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  • Poster presentation
  • Open Access

Value of serial serum lactate evaluation in liver transplant patients at the ICU

  • 1,
  • 1,
  • 1,
  • 1,
  • 1,
  • 1 and
  • 1
Critical Care200610 (Suppl 1) :P313

https://doi.org/10.1186/cc4660

  • Published:

Keywords

  • Aspergillosis
  • Orthotopic Liver Transplant
  • Hemodynamic Instability
  • Serum Lactate
  • Acute Cellular Rejection

Objective

To determine the role of serial serum lactate evaluation in patients submitted to orthotopic liver transplant (OLT) and its correlation with classic hepatic laboratorial parameters.

Design

A retrospective case-control study in a 16-bed medical-surgical ICU.

Methods

Patients submitted to OLT with an ICU stay >72 hours were retrospectively studied during the immediate postsurgery period at the ICU. For comparative purposes, a control group of OTL patients that were discharged from the ICU uneventfully was studied (n = 23, mean age years, mean ICU stay days). Patients with complications were evaluated (n = 17, mean age years, mean ICU stay days): nine vascular complications (seven with documented venous thrombosis, two with documented arterial thrombosis), one hepatic aspergillosis, one acute cellular rejection, two graft primary nonfunction, one biliary system stenosis and three intrahepatic colestasis. These patients were further divided based on a biochemical pattern of liver laboratory parameters: hepatocellular (increased ALT and AST) or cholestatic (increased GGT and total bilirubin). Serial serum lactate measurements were evaluated, and compared with the biochemical profile of liver function parameters. Hemodynamic instability during surgery was also considered, as well as APACHE II and SAPS II scores. A statistical analysis was performed. Patients with twofold and 1.5-fold increases in any biochemical parameter were identified and were cross-examined by a chi-squared test, considering P < 0.05 significant.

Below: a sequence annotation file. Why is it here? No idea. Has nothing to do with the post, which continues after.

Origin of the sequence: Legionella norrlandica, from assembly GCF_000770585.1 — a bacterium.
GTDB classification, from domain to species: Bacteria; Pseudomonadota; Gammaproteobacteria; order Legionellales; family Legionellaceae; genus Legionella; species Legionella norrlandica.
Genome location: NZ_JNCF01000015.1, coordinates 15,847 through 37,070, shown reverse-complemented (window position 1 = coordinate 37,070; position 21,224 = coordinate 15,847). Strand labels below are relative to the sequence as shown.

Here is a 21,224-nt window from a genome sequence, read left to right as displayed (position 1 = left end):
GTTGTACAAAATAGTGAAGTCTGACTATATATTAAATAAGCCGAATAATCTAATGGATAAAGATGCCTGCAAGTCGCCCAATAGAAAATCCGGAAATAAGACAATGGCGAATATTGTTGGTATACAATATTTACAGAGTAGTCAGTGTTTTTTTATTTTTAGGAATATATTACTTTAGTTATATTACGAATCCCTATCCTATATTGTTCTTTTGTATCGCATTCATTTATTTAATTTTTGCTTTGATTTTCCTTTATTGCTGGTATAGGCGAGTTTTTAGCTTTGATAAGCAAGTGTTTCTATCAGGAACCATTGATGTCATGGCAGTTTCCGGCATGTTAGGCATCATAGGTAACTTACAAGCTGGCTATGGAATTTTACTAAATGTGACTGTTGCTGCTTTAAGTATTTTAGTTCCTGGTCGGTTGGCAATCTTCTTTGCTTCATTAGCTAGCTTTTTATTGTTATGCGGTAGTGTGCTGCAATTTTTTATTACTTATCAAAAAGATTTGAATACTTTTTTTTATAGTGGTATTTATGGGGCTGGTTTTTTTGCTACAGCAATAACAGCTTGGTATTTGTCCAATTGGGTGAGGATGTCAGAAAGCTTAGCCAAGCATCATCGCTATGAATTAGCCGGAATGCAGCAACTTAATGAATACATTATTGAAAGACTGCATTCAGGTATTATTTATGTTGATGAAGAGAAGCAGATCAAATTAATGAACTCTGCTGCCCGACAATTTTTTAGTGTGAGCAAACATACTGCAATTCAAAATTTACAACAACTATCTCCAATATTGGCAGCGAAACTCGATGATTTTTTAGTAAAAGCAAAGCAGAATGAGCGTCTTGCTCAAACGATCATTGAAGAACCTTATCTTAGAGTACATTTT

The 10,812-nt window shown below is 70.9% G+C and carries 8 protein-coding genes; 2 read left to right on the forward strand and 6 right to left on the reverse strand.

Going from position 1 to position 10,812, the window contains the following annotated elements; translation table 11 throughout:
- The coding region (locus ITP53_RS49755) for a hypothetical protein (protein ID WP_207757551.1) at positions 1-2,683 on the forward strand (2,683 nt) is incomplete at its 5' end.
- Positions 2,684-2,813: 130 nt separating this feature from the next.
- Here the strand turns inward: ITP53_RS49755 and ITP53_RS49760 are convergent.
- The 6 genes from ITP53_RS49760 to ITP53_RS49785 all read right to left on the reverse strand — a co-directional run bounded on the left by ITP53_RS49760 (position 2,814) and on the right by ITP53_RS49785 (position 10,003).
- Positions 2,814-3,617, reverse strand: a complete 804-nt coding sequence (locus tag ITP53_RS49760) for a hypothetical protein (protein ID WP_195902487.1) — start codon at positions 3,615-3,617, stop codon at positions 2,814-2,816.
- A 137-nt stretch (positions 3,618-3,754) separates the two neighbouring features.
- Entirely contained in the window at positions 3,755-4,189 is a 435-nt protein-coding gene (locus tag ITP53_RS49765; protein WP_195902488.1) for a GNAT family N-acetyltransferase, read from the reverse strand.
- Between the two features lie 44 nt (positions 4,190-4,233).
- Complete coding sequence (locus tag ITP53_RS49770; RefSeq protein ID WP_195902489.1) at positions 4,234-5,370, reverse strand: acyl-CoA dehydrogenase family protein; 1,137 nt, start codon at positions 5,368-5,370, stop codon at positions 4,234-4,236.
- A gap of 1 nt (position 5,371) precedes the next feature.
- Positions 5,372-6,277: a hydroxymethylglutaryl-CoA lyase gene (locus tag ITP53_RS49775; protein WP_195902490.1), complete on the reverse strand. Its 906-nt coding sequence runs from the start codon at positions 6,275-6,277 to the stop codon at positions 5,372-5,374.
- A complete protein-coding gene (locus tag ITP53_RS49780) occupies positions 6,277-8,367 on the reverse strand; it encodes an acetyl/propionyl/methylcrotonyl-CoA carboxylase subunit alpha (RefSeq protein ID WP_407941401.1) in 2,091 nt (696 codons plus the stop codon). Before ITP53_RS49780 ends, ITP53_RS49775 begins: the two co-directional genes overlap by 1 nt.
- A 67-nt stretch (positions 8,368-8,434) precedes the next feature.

Results

In the control group, serum lactate decreased rapidly, along with other biochemical parameters. Patients with complications presented a higher serum lactate at first measurement (9.4 vs 6.7 mmol/l, P = 0.046), and a higher SAPS II score (22.3 ± 9.6 vs 40.1 ± 15.5, P < 0.001). Female sex and hemodynamic instability also correlated with the presence of complications. All vascular complications were characterized by an increase in serum AST and ALT. A 1.5-fold increase in lactate correlated strongly with a similar increase in ALT and AST (P < 0.001) and less with an increase in cholestatic parameters (P = 0.02). A twofold increase in serum lactate correlated well with a similar increase in AST and ALT (P = 0.005) but not with cholestatic parameters.

Conclusion

A 1.5-fold increase in serum lactate after OLT correlated well with all complications observed. A twofold increase correlated only with complications that led to an increase in ALT and AST, particularly vascular.

Authors’ Affiliations

(1)
Hospital Curry Cabral, Lisbon, Portugal

Copyright

© BioMed Central Ltd 2006

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